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Whoever fights monsters

by Ressler, Robert K.

Format: Print Book 1992
Availability: Available at 2 Libraries 2 of 3 copies
Available (2)
Location Collection Call #
Moon Township Public Library Non-Fiction 363.2595 RESSLER
Location  Moon Township Public Library
Collection  Non-Fiction
Call Number  363.2595 RESSLER
Sewickley Public Library Nonfiction 363.25 RES 1992
Location  Sewickley Public Library
Collection  Nonfiction
Call Number  363.25 RES 1992
Unavailable (1)
Location Collection Status
Community Library of Allegheny Valley - Harrison Non Fiction CHECKED OUT
Location  Community Library of Allegheny Valley - Harrison
Collection  Non Fiction
Face-to-face with some of America's most terrifying killers, FBI veteran and ex-Army CID colonel Robert Ressler learned form then how to identify the unknown monsters who walk among us--and put them behind bars. Now the man who coined the phrase "serial killer" and advised Thomas Harris on The Silence of the Lambs shows how is able to track down some of today's most brutal murderers.Just as it happened in The Silence of the Lambs, Ressler used the evidence at a crime scene to put together a psychological profile of the killers. From the victims they choose, to the way they kill, to the often grotesque souvenirs they take with them--Ressler unlocks the identities of these vicious killers of the police to capture.And with his discovery that serial killers share certain violent behaviors, Ressler's gone behind prison walls to hear the bizarre first-hand stories countless convicted murderers. Getting inside the mind of a killer to understand how and why he kills, is one of the FBI's most effective ways of helping police bring in killers who are still at large.Join Ressler as he takes you on the hunt for toady's most dangerous psychopaths. It is a terrifying journey you will not forget.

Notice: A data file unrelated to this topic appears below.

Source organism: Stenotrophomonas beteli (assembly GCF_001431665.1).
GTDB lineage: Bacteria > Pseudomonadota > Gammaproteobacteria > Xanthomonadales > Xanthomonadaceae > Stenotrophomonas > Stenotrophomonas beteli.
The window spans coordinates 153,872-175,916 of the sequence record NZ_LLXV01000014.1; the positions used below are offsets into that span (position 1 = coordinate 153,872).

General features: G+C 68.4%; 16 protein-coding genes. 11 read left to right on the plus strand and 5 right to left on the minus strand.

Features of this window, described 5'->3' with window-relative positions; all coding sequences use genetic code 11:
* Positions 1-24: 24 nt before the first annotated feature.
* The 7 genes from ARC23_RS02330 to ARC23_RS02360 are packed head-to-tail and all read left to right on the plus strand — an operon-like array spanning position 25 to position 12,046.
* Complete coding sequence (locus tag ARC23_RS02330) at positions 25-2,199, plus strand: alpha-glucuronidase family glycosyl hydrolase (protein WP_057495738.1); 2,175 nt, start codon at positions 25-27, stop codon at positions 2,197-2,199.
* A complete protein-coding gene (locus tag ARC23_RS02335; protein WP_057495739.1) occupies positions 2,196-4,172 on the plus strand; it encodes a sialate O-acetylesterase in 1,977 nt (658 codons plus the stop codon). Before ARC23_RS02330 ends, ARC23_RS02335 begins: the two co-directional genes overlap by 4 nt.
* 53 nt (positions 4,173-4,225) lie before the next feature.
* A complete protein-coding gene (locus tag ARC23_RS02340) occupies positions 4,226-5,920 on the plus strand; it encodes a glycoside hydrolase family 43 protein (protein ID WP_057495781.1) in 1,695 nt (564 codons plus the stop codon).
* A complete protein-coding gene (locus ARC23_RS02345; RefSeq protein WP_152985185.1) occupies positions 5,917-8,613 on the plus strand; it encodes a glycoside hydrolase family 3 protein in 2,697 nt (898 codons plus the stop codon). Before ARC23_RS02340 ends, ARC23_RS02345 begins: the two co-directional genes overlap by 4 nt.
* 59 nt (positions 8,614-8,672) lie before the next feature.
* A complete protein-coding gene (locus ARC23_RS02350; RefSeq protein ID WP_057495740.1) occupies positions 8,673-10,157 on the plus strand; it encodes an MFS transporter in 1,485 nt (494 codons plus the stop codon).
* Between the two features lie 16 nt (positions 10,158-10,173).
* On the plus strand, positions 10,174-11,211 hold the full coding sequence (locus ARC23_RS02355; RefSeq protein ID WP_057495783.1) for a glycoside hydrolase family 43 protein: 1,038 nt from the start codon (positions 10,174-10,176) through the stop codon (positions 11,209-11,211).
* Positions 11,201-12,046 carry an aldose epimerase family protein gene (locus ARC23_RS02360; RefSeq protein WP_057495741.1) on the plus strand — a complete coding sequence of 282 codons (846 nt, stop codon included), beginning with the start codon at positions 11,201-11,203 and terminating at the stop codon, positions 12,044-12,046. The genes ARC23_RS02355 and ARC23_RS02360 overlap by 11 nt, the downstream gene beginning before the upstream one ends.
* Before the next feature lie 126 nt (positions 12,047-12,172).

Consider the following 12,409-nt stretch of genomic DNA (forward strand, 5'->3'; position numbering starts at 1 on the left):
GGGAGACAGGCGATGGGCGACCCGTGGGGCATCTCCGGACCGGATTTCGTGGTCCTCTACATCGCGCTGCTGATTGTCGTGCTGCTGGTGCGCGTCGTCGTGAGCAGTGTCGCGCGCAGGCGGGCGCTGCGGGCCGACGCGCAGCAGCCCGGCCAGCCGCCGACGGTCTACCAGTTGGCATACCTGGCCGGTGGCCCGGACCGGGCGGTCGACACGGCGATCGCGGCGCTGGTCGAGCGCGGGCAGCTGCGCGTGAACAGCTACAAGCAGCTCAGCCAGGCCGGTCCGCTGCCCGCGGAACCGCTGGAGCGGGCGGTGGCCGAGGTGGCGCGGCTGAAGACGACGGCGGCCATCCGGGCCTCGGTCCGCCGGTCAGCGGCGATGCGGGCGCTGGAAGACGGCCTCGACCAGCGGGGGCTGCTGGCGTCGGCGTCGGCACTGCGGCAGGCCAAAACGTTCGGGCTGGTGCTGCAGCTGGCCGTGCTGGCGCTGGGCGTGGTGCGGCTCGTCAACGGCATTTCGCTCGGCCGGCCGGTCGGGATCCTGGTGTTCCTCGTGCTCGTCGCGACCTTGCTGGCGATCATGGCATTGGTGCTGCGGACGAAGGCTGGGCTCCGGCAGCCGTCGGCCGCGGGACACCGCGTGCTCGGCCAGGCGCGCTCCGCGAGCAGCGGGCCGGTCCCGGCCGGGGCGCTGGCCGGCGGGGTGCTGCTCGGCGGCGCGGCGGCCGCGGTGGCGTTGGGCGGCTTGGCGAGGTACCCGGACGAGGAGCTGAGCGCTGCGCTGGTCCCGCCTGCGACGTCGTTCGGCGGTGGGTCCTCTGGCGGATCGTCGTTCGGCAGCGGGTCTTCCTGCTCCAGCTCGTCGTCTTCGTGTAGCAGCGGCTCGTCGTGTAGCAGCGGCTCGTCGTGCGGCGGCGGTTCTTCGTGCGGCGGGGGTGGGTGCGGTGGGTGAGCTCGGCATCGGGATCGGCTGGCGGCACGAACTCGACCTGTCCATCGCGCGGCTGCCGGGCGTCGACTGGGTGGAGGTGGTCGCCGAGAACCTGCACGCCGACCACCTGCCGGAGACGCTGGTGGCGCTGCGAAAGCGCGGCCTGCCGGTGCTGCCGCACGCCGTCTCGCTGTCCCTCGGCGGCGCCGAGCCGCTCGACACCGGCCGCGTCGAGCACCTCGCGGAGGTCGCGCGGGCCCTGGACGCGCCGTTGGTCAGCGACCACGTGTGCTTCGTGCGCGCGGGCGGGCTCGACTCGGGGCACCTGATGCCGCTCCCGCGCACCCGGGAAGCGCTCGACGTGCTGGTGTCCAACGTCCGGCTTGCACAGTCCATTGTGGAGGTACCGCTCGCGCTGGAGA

Published Reviews
Booklist Review: "Ressler's the FBI veteran upon whom the likes of Jack Crawford in Thomas Harris' Silence of the Lambs are based--very loosely, Ressler insists. He has spent his career not apprehending rapists and killers, but studying them and, most important, interviewing them in order to understand the kinds of minds that commit the most heinous crimes. He's a criminal psychological profiler, not the first but one whose career fortuitously developed during the communications and computer revolutions that respectively increased public concern about compulsive killers and furnished the capacity to amass a database on them. Reading very much as though they are skillful popularizations of the lectures he's made to police seminars throughout the world, the chapters of Ressler's work-memoir are full of the grisly crimes he's been asked to help investigate and the interviews he's made of such arch-fiends as Ted Bundy and John Wayne Gacy. These case histories keep true-crime-reader interest very high while fadging perfectly with the points Ressler makes about his work and its demonstrated potential for speeding the capture of compulsive killers. ~--Ray Olson"
From Booklist, Copyright (c) American Library Association. Used with permission.
Publisher's Weekly Review: "Former FBI agent Ressler, who coined the term ``serial killer'' in the 1970s, recounts in straightforward style his interviews with such infamous murderers as Charles Manson, John Wayne Gacy and Ted Bundy. A BOMC selection in cloth. Photos. (Mar.) (c) Copyright PWxyz, LLC. All rights reserved"
(c) Copyright PWxyz, LLC. All rights reserved
Additional Information
Subjects Homicide -- United States.
Serial murders -- United States.
Publisher New York :St. Martin's Press,1992
Edition 1st ed.
Contributors Shachtman, Tom, 1942-
Language English
Notes "A Thomas Dunne book."
Includes index.
Description xii, 256 pages : illustrations ; 24 cm
ISBN 0312078838 :
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